-Success and failure are words that have a personal way of being understood, but most of the time depends on how people react to your music. It seem very easy, but for a record where you put a lot of yourself into, being dismissed and ignored is always a failure; but don’t let it give you the permission of giving everything up. That would be the worst move of your entire life; music is a serious commitment.
Success, for us at least, is to have the possibility of live within our music, with tour schedule full of gigs and a basement studio full of vintage recording equipment.

Do you feel that you are a part of a scene? Is it important to feel like you are a part of a scene?
In a certain way we feel being a part of a movement that would keep a shining light over the underground world that, in Italy at least, has been over-looked for very long time. And it is a pity, because there are so many bands that are extremely good and they are just a few step from your ears!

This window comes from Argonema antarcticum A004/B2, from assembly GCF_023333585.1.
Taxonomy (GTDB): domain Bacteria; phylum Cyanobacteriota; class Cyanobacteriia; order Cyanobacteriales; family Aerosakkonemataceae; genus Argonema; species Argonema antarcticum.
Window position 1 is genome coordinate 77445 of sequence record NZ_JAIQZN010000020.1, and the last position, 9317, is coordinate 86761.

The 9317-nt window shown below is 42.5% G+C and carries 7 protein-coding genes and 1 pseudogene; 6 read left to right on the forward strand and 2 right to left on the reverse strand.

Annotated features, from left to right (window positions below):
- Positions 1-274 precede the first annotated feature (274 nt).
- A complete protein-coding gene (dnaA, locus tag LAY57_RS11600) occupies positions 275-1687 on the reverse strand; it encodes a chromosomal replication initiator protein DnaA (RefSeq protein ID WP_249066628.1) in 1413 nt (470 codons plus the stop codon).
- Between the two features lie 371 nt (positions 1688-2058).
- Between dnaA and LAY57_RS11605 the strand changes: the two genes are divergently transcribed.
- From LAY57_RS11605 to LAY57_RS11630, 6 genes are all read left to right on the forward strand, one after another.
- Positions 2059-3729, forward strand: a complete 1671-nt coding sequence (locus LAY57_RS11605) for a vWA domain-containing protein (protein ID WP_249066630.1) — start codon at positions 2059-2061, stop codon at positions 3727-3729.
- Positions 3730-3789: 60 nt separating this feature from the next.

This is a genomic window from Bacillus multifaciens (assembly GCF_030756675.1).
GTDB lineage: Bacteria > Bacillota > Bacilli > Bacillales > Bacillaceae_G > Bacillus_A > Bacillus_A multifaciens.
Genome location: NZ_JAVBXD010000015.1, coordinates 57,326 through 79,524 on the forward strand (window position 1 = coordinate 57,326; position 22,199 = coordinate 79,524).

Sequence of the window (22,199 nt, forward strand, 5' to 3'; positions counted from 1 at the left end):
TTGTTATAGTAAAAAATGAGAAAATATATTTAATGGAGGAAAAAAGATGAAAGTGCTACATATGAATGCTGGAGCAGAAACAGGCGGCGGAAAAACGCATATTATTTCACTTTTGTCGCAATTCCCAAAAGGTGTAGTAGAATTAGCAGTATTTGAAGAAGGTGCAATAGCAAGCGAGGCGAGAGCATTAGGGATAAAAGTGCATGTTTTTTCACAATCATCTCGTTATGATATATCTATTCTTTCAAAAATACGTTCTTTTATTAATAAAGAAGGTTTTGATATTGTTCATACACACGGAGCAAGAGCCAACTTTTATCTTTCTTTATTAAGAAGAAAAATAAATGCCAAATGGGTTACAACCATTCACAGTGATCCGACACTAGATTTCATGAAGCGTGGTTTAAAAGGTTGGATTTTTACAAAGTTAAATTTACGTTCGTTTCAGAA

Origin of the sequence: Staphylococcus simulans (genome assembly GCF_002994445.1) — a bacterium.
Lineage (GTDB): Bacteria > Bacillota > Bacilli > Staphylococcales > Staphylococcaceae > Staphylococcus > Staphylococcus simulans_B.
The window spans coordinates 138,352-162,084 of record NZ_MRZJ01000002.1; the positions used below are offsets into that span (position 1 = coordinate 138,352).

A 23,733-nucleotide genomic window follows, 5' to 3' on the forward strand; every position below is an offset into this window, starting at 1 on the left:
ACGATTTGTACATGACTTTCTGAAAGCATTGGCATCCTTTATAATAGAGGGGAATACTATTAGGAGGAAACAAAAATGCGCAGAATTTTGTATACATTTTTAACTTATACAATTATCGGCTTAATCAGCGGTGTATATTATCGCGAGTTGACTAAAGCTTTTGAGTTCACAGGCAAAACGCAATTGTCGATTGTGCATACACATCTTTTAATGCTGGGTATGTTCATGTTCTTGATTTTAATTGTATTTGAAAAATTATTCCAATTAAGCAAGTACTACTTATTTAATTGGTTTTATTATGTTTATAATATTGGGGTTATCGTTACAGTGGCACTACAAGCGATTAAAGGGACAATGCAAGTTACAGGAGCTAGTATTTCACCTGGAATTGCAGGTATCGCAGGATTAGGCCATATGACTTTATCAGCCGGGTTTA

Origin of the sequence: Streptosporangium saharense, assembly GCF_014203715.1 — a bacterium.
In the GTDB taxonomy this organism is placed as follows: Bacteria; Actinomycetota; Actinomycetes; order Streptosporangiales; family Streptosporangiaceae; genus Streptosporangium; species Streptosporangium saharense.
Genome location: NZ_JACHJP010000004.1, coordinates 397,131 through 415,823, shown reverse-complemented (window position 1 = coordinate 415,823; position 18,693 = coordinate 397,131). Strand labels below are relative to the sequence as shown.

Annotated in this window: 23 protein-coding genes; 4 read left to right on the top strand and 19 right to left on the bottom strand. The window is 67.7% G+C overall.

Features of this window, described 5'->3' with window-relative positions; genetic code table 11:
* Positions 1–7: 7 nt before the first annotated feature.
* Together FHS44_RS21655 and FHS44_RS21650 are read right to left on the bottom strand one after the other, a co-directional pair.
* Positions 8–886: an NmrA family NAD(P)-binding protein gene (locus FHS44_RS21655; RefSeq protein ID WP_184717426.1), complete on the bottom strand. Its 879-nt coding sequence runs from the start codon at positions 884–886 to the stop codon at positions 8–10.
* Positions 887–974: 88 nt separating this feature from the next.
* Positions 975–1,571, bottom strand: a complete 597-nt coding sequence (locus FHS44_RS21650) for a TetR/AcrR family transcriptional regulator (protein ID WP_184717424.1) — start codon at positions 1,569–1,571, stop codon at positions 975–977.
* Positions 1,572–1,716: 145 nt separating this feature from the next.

What lies ahead in the future for you guys?
-We are waiting for the release of ‘Sat-Urn’ our new full-length and we can’t see the time to be back on the road for playing extended psychedelic show. We also hope to be in a good mood for start writing new stuff during this new long year: seems that a new chance has appear for one more master tape with Moonlight records, so we hope to be on time with the writing stuff up to December of this year.